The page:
Objective: To evaluate longitudinal cognitive changes in patients over three decades following traumatic brain injury (TBI).
Method: Two hundred ten patients with substantial TBI of variable severity were initially assessed between 1966 and 1972 at Turku University Hospital (Finland). Of these, 61 patients could be studied using the same assessments in the follow-up examination, on average 30 years after the TBI. The results of the follow-up assessment were also compared with an age- and education-matched control group. During each examination, patients were assessed with five subtests of the Wechsler Adult Intelligence Scale, three tests for episodic memory, and the general cognitive decline was determined.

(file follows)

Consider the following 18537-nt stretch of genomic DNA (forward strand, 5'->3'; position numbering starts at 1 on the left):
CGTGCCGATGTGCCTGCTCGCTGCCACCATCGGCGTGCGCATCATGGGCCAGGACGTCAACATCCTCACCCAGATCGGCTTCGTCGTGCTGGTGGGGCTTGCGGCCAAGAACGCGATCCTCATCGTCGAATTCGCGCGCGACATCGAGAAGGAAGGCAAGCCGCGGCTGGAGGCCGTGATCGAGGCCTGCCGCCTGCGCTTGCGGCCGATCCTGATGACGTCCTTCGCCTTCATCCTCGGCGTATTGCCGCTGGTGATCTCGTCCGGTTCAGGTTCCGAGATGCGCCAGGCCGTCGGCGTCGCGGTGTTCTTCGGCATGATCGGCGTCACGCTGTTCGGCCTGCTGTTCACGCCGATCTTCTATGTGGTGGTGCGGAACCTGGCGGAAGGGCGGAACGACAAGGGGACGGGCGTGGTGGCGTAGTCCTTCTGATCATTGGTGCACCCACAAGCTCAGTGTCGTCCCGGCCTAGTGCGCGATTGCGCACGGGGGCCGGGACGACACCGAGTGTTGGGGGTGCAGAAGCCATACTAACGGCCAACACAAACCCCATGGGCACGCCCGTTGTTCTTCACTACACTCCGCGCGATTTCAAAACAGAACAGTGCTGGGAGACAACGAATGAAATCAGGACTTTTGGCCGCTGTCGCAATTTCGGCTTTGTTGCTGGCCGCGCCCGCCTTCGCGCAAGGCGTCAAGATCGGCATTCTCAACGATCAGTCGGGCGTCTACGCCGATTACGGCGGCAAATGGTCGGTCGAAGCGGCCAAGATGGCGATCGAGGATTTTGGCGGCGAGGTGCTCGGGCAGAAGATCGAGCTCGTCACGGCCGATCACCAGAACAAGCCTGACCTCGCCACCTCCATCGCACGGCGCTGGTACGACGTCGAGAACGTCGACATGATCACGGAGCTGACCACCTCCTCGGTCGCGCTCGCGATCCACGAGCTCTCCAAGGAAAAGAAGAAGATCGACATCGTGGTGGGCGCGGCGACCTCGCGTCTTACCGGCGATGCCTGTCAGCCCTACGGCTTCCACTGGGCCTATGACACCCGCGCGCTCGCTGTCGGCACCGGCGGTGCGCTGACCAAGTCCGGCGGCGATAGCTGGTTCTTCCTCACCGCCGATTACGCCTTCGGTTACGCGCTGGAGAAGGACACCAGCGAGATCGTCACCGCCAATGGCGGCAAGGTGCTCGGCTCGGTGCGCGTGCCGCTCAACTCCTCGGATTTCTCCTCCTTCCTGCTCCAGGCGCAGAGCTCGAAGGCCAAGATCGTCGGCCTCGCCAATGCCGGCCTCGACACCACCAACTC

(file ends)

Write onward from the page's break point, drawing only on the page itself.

Results: The general pattern of slight cognitive decline during a 30-year follow-up contrasted with improvement in semantic memory. Women maintained their cognitive level, but men showed a decline during the follow-up, especially in visuospatial ability and visual memory. Younger patients were likely to maintain or even improve their cognitive functioning.
Conclusions: Most of the patients had mild cognitive decline during the follow-up, but this decline was influenced by gender and age at injury. Unlike the long-term course in the other domains of cognition, semantic memory showed good recovery potential after traumatic brain injury (TBI). The profile of long-term cognitive decline after TBI seems to be qualitatively different from the early signs of dementia of the Alzheimer type.